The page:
Sunday, April 27, 2014

An army of volunteers

Reading through John P Kotter's Accelerate, I've come across the phrase "volunteer army" to describe how networks get populated.  Since we are reading this book as part of our R&D work, it has made me think about how all the various members of the R&D teams were "recruited".  When I arrived at ASB I remember getting an email, sent out to everyone, asking if I was interested in becoming part of R&D.  From memory there were just 2 questions to answer - what do you think you will get out of this, and what skills can you bring to the team?

Now I already knew that I wanted to be on this team - it was one of the attractions of coming to Mumbai.  I don't know of any other school that has an R&D department and I'd already heard about several initiatives that took place the year before I arrived, such as multi-age classrooms, BYOD, games based learning, project based learning, personalized learning and facilities design.  The thing that most attracted me to volunteering to be part of this team was that in the year that I started, several areas researched by the R&D teams the previous year were already being implemented.  I liked the way that I could be part of something that would be making a difference immediately.

Last year several of the teams from the 2011-12 school year continued with their work.  For example I was part of the BYOD task force which turned its focus to mobile devices.  Later in the year I was also part of a small team prototyping internships.  Other new initiatives which have now been incorporated into "the way we do things" are the alternative school year and intersessions.

The R&D core team brings together a large number of people from across the school.  It's completely different from a management driven hierarchy which relies on a small number of people taking on important roles.  In the R&D network all sorts of people are taking initiatives and not simply following orders.  In Chapter 5 of Accelerate, Kotter writes about a "get-to" and a "want-to" attitude, instead of a "have-to" one.  Our R&D meetings are dynamic and I come home with my head buzzing, and I'm sure everyone else does too.  It's such a contrast with the bi-weekly team leader meetings that I used to attend at a previous school where people were incredibly passive and where I seemed to spend a lot of time looking out of the window.  This was typical of a system where people were appointed to these positions, and then took on their posts of responsibility in addition to their regular work.  It was also a control mechanism - we were told that we had to support various initiatives that were brought to us from on high because of being in this" leadership" position.  There was no discussion about many of these issues and our views were not listened to.  It was not a team that people wanted to be on - in fact some colleagues refused to take on positions of responsibility for that very reason, instead saying they wanted to "focus on what they were doing in the classroom".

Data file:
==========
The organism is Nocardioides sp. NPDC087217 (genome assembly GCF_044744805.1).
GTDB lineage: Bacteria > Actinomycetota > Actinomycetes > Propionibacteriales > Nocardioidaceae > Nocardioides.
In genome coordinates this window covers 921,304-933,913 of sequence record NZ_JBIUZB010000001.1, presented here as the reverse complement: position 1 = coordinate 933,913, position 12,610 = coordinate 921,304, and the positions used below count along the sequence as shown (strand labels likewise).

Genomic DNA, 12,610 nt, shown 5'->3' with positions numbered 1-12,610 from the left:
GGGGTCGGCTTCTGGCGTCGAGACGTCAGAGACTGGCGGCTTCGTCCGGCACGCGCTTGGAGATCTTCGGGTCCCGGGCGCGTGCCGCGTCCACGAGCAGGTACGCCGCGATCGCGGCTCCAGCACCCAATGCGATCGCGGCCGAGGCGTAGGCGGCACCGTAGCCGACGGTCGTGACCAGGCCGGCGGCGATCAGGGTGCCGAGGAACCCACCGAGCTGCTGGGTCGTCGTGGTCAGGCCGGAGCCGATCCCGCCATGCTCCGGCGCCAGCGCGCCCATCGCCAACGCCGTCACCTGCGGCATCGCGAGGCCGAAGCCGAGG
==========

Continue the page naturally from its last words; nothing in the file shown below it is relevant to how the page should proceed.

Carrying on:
A network make up of volunteers works because you have energized people who know they can be instrumental in bringing about change and make a real difference to the organization - many people are prepared to put time and effort into that and so the mindset is completely different from one where you have "busy, harassed people who feel they have been stuck with one more set of tasks".  Kotter writes that both head and heart must pull people into the network, not just the former.  Volunteers have the right mindset:  they initiate action without waiting for higher-ups to give orders/permission.  In fact being in a network promotes the development of leadership behaviours (much more so than being in a hierarchy I've found).
In a network ... people will want to be change agents, will volunteer, and will do extra work without extrinsic carrots, if they feel the task is rational - but much more so because they feel some true passion for the work.
 One thing that I've noticed is how the enthusiasm of the R&D team members is infectious.  A couple of years ago we prototyped BYOD with 2 classes, last year we prototyped BYOM with 3 classes, this year 37 colleagues stepped forward to prototype various mobile devices and to write a weekly journal about what they are doing and learning.  A couple of years ago another R&D task force investigated the idea of multi-age classrooms.  Over the past 2 years our Day 9s have been run in multi-age groupings and have now developed in both Elementary and Middle Schools.  More and more of our colleagues are being drawn into these experiences.

Some of the work we do on our task forces is, indeed, brand new.  Other work is about redefining existing ideas to take account of the challenges of tomorrow.  For example multi-age classrooms were around hundreds of years ago, apprenticeships and internships were also fairly common at one time too, but what we are doing is breaking down the barriers that have been erected by "formal" education over the past decades, and turning these ideas into a new reality.

Photo Credit: John-Morgan via Compfight cc

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